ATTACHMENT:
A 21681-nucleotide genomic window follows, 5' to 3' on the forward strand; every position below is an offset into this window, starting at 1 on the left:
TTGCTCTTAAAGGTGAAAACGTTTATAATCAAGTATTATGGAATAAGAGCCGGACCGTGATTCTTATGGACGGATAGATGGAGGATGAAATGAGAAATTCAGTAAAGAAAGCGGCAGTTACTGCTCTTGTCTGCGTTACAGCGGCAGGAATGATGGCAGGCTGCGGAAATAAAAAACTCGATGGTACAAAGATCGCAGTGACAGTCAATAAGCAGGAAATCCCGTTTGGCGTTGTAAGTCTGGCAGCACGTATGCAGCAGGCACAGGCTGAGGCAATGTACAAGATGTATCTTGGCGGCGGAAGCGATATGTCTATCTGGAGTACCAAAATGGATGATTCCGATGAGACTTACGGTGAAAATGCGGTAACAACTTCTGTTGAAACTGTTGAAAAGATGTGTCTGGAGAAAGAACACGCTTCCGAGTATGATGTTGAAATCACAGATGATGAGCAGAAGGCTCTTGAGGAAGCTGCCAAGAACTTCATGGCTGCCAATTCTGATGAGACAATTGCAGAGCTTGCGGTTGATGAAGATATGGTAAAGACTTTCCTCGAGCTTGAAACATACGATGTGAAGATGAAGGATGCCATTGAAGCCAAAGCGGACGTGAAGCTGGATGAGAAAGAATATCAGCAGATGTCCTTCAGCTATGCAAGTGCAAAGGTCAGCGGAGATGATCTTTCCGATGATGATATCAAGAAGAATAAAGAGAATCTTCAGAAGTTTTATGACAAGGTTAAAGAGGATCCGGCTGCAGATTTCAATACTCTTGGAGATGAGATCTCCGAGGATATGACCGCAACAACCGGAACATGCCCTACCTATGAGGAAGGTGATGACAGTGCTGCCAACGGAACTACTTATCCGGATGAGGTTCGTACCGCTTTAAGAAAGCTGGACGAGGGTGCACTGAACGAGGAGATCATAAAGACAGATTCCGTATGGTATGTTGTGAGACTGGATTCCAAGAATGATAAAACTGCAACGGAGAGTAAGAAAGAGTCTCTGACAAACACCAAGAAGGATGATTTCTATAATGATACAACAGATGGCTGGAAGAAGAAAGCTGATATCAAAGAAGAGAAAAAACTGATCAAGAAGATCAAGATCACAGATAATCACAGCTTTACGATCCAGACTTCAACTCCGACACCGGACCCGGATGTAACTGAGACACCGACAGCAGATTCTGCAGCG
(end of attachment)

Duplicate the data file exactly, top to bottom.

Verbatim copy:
A 21681-nucleotide genomic window follows, 5' to 3' on the forward strand; every position below is an offset into this window, starting at 1 on the left:
TTGCTCTTAAAGGTGAAAACGTTTATAATCAAGTATTATGGAATAAGAGCCGGACCGTGATTCTTATGGACGGATAGATGGAGGATGAAATGAGAAATTCAGTAAAGAAAGCGGCAGTTACTGCTCTTGTCTGCGTTACAGCGGCAGGAATGATGGCAGGCTGCGGAAATAAAAAACTCGATGGTACAAAGATCGCAGTGACAGTCAATAAGCAGGAAATCCCGTTTGGCGTTGTAAGTCTGGCAGCACGTATGCAGCAGGCACAGGCTGAGGCAATGTACAAGATGTATCTTGGCGGCGGAAGCGATATGTCTATCTGGAGTACCAAAATGGATGATTCCGATGAGACTTACGGTGAAAATGCGGTAACAACTTCTGTTGAAACTGTTGAAAAGATGTGTCTGGAGAAAGAACACGCTTCCGAGTATGATGTTGAAATCACAGATGATGAGCAGAAGGCTCTTGAGGAAGCTGCCAAGAACTTCATGGCTGCCAATTCTGATGAGACAATTGCAGAGCTTGCGGTTGATGAAGATATGGTAAAGACTTTCCTCGAGCTTGAAACATACGATGTGAAGATGAAGGATGCCATTGAAGCCAAAGCGGACGTGAAGCTGGATGAGAAAGAATATCAGCAGATGTCCTTCAGCTATGCAAGTGCAAAGGTCAGCGGAGATGATCTTTCCGATGATGATATCAAGAAGAATAAAGAGAATCTTCAGAAGTTTTATGACAAGGTTAAAGAGGATCCGGCTGCAGATTTCAATACTCTTGGAGATGAGATCTCCGAGGATATGACCGCAACAACCGGAACATGCCCTACCTATGAGGAAGGTGATGACAGTGCTGCCAACGGAACTACTTATCCGGATGAGGTTCGTACCGCTTTAAGAAAGCTGGACGAGGGTGCACTGAACGAGGAGATCATAAAGACAGATTCCGTATGGTATGTTGTGAGACTGGATTCCAAGAATGATAAAACTGCAACGGAGAGTAAGAAAGAGTCTCTGACAAACACCAAGAAGGATGATTTCTATAATGATACAACAGATGGCTGGAAGAAGAAAGCTGATATCAAAGAAGAGAAAAAACTGATCAAGAAGATCAAGATCACAGATAATCACAGCTTTACGATCCAGACTTCAACTCCGACACCGGACCCGGATGTAACTGAGACACCGACAGCAGATTCTGCAGCG